The Dutch And Quaker Colonies In America Volume 1 by John FiskeThe Dutch And Quaker Colonies In America Volume 1 by John Fiske

The Dutch And Quaker Colonies In America Volume 1

byJohn Fiske

Paperback | July 9, 2012

Pricing and Purchase Info


Earn 140 plum® points

Prices and offers may vary in store

Out of stock online

Not available in stores


This historic book may have numerous typos and missing text. Purchasers can download a free scanned copy of the original book (without typos) from the publisher. Not indexed. Not illustrated. 1901 edition. Excerpt: ...governments, in which the old arguments were once more beaten threadbare. De Vries enjoys a high reputation for veracity, and his picture of the plethoric governor taking deep draughts of Dutch courage on the Bowling Green is surely quite comical. But when we remember that the English and Dutch governments were anxious to avoid a quarrel, the situ-The true ex. ation loses much of its absurdity. Per-PMUltion-haps if De Vries had been the responsible magistrate, instead of a mere friendly adviser, he would have been less ready to fire upon the unwelcome vessel. And after all, when it came to deeds, the action of doubting Walter, though tardy, was quite to the point. However it might fare with the law and logic of such cases, one fact was growing painfully evident. The English were coming over to America much faster than the Dutch. On Chesapeake Bay it was understood that Lord Baltimore's long projected colony was just coming upon the scene. Preparations were accordingly made for renovating Fort Nassau, and Arendt Corssen, crossing the Delaware River, bought of the Indians A Dutch a tract of land on the Schuylkill, where Sftta"1"" a fort was afterwards erected, called DeUware-Secers reede, or " Beaver Road Fort." Thus we see the Dutch leaving a landmark upon Pennsylvania, as well as upon Delaware, New Jersey, New York, and Connecticut. In 1633 the last-named quarter was the one which excited most interest. The outlook in the Portentous direction of Massachusetts Bay was truly portentous. For some time after the com-ing Qf peter Minuit, the little colonies at Manhattan and at Plymouth had kept about evenly balanced, each with about 300 inhabitants; but now within five years Winthrop's new colony had grown from nothing to 4000 souls, and was already...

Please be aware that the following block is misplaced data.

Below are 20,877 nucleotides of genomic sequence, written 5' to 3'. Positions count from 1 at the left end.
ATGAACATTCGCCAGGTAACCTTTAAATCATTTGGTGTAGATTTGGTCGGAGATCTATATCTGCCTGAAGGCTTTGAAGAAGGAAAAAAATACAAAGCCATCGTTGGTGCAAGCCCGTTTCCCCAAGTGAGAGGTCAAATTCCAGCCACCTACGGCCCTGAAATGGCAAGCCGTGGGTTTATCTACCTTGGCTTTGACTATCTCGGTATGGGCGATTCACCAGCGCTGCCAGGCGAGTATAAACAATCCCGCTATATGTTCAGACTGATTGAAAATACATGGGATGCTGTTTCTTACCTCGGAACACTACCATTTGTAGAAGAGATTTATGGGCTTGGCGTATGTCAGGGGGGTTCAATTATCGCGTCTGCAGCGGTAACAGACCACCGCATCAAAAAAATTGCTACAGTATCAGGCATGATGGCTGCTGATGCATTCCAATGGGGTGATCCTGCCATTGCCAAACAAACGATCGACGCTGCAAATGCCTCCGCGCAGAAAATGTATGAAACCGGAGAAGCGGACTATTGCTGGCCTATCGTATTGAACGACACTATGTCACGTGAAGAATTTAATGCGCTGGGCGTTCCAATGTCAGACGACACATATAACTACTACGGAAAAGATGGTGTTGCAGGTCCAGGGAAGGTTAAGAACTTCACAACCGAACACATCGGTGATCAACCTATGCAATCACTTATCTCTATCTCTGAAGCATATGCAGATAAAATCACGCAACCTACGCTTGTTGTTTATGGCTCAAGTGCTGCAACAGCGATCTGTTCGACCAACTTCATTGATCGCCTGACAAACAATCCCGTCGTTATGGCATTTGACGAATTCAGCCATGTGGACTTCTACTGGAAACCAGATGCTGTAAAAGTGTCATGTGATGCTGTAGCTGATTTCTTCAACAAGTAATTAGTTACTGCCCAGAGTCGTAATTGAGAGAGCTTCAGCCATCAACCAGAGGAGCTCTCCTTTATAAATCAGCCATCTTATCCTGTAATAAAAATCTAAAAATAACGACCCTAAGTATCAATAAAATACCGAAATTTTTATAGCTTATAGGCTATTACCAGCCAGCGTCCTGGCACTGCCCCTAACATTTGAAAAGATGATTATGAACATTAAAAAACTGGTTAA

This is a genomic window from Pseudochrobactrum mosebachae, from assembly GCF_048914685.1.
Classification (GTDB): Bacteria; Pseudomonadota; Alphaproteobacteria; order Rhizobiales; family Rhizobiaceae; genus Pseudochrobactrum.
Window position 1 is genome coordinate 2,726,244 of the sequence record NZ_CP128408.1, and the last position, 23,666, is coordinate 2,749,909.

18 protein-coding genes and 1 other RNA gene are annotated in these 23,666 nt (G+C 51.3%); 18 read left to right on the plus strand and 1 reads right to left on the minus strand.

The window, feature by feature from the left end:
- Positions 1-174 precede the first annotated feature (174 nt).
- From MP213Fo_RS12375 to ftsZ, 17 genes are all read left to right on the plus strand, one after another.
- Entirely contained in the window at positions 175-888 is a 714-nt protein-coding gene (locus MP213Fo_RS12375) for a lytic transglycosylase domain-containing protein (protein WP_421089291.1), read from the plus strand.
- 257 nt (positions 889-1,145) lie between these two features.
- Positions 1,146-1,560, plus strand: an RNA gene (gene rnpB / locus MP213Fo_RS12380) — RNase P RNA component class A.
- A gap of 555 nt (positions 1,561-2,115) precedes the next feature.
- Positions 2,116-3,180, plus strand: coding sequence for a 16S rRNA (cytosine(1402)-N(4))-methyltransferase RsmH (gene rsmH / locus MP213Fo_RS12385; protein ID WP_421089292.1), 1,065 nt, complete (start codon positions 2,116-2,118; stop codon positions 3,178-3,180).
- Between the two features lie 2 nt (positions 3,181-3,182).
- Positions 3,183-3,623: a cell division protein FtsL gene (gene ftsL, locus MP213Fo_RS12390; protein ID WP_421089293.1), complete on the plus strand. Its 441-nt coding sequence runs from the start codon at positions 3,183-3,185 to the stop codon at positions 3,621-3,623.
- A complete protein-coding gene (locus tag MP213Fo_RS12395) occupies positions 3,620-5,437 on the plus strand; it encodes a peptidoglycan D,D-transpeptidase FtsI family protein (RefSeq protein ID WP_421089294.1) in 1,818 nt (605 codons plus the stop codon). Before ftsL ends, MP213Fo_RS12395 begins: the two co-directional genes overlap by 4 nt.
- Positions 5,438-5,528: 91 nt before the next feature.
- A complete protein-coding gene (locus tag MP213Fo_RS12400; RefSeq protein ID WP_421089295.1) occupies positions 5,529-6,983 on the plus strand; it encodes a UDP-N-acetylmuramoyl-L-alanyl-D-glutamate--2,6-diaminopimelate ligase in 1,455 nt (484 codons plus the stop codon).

Title:The Dutch And Quaker Colonies In America Volume 1Format:PaperbackDimensions:76 pages, 9.69 × 7.44 × 0.16 inPublished:July 9, 2012Publisher:General Books LLCLanguage:English

The following ISBNs are associated with this title:

ISBN - 10:0217582826

ISBN - 13:9780217582827